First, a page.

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An action for trespass upon real property must be brought within two years after the cause of action shall have accrued. Okla. Stat. Ann. tit. 12, § 95(A)(3). A cause of action accrues at the time when a plaintiff first could have maintained his action to a successful conclusion.
Max Oil Company and Max, Rebecca, and Joe Hawkins (Hawkins Family) sued Range Production Company LLC and Range Resources-Midcontinent LLC (collectively Range), alleging Range's oil and gas drilling operations permanently damaged their producing oil and gas wells. The district judge dismissed the petition with prejudice as time-barred. Max Oil and the Hawkins argued that the statute of limitations did not begin to run until they eliminated other causes for the damage and that they should have been granted leave to amend their petition.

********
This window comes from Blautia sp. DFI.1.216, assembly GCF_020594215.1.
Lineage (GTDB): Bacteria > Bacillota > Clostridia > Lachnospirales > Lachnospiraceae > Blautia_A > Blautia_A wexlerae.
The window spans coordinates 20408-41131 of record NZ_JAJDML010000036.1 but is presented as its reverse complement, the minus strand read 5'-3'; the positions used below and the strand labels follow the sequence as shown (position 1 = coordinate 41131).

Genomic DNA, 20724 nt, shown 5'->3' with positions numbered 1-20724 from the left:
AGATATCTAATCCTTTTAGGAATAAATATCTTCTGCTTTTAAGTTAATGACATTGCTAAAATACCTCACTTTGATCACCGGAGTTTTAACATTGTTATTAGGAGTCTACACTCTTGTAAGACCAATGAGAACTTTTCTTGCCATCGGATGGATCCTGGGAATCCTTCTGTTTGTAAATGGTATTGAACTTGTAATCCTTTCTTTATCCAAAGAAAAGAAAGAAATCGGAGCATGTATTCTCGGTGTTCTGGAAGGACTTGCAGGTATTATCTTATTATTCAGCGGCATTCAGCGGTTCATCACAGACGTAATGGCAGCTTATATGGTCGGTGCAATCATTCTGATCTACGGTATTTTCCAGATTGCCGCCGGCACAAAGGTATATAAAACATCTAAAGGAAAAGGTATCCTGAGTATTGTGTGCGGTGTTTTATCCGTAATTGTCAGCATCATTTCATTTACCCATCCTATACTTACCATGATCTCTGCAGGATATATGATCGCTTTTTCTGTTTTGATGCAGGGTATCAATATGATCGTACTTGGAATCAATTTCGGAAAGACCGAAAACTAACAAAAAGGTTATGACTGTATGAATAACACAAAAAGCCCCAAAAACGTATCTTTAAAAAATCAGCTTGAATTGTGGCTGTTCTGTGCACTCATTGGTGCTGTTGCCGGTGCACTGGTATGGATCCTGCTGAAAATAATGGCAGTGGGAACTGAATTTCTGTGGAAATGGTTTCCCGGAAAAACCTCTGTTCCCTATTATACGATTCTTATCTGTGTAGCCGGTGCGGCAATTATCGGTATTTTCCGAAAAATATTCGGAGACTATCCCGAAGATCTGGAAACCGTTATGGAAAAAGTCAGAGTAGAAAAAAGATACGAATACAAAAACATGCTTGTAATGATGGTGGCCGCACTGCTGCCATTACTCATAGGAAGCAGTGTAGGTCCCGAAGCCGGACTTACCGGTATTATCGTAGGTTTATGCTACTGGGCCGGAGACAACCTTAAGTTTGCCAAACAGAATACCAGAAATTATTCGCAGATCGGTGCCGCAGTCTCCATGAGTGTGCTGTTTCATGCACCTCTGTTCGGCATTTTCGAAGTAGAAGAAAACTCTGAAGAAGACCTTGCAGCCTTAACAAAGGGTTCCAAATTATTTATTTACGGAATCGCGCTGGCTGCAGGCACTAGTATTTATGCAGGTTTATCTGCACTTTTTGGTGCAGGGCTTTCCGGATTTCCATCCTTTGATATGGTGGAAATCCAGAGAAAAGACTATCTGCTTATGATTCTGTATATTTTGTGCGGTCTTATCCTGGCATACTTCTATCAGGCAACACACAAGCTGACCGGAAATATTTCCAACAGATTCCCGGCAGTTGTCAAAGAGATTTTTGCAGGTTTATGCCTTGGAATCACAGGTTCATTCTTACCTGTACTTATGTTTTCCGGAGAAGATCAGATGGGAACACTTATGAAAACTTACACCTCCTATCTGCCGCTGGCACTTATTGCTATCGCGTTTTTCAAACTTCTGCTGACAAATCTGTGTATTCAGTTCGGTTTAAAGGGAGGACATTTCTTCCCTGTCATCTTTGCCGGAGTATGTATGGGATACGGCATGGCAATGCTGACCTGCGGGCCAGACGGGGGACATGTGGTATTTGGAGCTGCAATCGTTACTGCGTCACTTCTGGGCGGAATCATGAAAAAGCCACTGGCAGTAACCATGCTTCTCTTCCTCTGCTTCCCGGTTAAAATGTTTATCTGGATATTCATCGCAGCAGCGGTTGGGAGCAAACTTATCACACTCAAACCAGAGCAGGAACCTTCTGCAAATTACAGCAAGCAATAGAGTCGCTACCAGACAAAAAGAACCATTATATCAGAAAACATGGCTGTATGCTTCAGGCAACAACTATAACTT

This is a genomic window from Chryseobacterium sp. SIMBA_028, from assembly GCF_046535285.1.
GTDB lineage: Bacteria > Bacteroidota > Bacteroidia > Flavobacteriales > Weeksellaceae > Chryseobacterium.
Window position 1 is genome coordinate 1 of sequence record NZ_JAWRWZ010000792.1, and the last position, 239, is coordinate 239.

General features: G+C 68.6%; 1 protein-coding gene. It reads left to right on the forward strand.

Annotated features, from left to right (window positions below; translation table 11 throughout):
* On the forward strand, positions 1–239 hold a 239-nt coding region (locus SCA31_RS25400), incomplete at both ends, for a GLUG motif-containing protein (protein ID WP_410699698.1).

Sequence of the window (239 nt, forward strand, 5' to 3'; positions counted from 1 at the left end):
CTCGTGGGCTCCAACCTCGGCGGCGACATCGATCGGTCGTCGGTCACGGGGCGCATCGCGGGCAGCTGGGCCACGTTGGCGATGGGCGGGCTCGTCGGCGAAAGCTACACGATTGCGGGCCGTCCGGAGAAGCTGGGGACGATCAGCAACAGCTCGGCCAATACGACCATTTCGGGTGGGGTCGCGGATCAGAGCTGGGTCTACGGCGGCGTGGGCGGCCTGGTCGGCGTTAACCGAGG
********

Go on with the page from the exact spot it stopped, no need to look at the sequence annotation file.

Was the complaint filed by the Hawkins Family time-barred?
The Court affirmed the judgment of the district court, holding that the trespass claim brought by the Family was time-barred under Okla. Stat. Ann. tit. 12, § 95(A)(3) because it was brought more than two years after the owners had good reason to believe that another company's drilling operations had encroached into the well formations and caused damage. The Court further held that their nuisance claim was also untimely because they failed to allege that the nuisance and the damages arising therefrom were temporary or abatable. The allegations instead pointed to the nuisance and damages as permanent, and hence, the statute began to run at such time as the nuisance became obvious and apparent that the land in question had been permanently damaged.